Languages die like people. Sometimes it’s a gentle goodnight; other times it’s sudden and violent. More common is the slow death through assimilation, where a community with one language will take on a new one – due to the demands of commerce, communication or status – and become bilingual. Over time, the old language will become outdated, no longer used, and fade away. This decline is what happened to Boa Senior and the language she spoke in India’s Andaman Islands. Bo – a language of the Great Andamanese language family – was thought to originate from Africa, and may be up to 70,000 years old. Boa was eighty-five when she, and the language of Bo, died on January 26, 2010.

However, death can be a sudden and violent thing, as in the case of linguicide – which Briarpatch Magazine defines as “the killing of languages without killing the speakers”. Restricting the modes of speech people use is an idea older than Orwell, but this doesn’t make it any less effective. Linguistic death can become a matter of government policy, as shown in reports from New Zealand’s parliamentary library. Punishment of school children for speaking Maori was only official policy until the 1930s, however a survey in the 1970s found that “40% of the adult respondents had been punished personally for speaking Maori when they were at school, in some cases as late as the 1950s and 1960s.”

The violent nature of this manner of linguistic death comes through strongly in stories surrounding the history of native speakers in colonies like Canada, where, as Briarpatch reports, “First Nations children [were] being routinely punished in residential schools for speaking their language, sometimes even with needles stuck through their tongues.” Even in less dramatic actions, the act of imposing one dominant language (in this case, English or French) over another contributes further to linguistic death, in a phrase linguistic rights scholar Tove Skutnabb-Kangas has termed “subtractive language education”.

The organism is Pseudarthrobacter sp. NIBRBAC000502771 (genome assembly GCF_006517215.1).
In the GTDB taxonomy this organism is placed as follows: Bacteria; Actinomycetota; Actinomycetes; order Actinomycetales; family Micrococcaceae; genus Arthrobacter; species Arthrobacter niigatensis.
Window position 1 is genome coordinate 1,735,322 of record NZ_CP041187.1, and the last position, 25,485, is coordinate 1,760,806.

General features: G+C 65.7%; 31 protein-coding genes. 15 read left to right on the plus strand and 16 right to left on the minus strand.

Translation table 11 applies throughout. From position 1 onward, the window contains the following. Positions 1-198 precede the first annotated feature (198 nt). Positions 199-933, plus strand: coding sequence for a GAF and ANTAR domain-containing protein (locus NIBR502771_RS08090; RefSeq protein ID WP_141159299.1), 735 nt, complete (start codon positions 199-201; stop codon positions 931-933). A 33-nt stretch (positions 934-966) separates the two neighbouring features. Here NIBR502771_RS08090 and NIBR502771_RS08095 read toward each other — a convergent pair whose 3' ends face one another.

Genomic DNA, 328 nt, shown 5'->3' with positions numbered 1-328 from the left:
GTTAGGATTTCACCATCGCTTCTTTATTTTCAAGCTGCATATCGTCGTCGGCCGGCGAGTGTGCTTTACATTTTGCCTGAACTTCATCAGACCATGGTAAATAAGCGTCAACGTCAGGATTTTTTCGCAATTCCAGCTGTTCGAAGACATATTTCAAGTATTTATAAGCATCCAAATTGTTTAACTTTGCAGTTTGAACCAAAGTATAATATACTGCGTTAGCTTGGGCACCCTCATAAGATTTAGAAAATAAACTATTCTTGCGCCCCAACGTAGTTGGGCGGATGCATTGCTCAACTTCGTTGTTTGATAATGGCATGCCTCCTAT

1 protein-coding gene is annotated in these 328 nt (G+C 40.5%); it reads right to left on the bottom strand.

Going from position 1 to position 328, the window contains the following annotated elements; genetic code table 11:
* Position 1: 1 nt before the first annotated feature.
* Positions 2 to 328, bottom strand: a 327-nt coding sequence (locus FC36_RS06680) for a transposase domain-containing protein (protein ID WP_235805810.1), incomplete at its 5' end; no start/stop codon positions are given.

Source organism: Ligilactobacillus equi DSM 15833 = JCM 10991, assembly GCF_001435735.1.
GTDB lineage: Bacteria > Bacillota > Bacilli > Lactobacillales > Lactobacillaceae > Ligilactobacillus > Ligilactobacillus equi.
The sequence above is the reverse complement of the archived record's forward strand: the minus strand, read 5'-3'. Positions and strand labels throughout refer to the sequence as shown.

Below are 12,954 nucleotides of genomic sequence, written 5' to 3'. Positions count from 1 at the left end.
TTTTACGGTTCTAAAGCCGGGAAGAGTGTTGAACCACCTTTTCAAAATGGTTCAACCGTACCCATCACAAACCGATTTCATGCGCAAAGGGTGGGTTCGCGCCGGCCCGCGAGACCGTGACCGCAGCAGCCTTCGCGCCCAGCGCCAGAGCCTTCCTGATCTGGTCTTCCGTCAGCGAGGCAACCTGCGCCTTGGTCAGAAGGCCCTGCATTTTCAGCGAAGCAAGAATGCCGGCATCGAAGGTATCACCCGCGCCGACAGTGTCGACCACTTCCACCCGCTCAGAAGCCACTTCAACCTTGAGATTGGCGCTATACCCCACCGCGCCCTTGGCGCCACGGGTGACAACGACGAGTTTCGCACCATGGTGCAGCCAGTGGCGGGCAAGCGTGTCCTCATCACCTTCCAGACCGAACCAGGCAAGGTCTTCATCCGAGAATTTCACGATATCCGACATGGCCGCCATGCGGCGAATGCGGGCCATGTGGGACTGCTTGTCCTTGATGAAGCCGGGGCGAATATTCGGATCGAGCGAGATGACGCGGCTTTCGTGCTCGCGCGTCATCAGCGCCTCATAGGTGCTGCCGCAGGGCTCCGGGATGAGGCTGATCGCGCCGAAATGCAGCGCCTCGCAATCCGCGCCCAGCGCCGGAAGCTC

While not always easy to spot in action, the process of linguistic death has a fairly clear scaling system, much like that used for endangered species. UNESCO’s Atlas of the World’s Languages in Danger outlines five levels of language endangerment:

  • Vulnerable: Most children speak the language, but it may be restricted to certain domains (e.g., home).
  • Definitely endangered: Children no longer learn the language as mother tongue in their home.
  • Severely endangered: Language is spoken by grandparents and older generations; while the parent generation may understand it, they do not speak it to children or among themselves.
  • Critically endangered: The youngest speakers are grandparents and older people, and they speak the language partially and infrequently.
  • Extinct: There are no speakers left.

Of the approximately seven thousand languages spoken today, six percent of these are spoken by ninety-four percent of the world’s population. This means that already the linguistic gene pool is flooded with common tongues, making languages harder to preserve, or even be understood by those on the outside.

Source: UNESCO

Source: UNESCO

The language afterlife

Once a language dies, there may still be hope for revival. Unlike humans (for now), languages can be revitalised through a combination of sustained effort, culturally aware programmes and legislation. This has happened in New Zealand, with recovery programmes such as the immersive kohanga reo ‘language nest’ schooling, which fosters knowledge of Maori language and culture from an early age. Another successful case is the revival of the Hebrew languageIn the case of Hebrew, however, there is a driving force for the revival in both in a religious and practical sense, as well as a sustained effort to teach it in schools and universities.

Oddly, these revival elements are lacking in Australia, which is problematic in a country that linguistics professor Ghil’ad Zuckermann says “has set a record for ‘linguicide’. Where there had once been an estimated 250 languages spoken by indigenous Australians, only twenty of these are left. One of these surviving languages is Kuuk Thaayorre, a language spoken by the small Thaayorre community on the western edge of Cape York. Interestingly, the language has an entirely unique way of locating the speaker in space.

The future of language death

Globalisation is often blamed for the death of languages, but it’s actually ‘digital language death’ that is going to be the real problem. The internet is already so relevant in the language debate that mathematical linguist András Kornai published a paper indicating why having Wikipedia available in your language is an important criteria in assessing the vitality of a language. It’s logical enough: considering the role online communication plays in our daily lives, it seems likely that if you use one language to speak online, it will begin to supersede any other you use.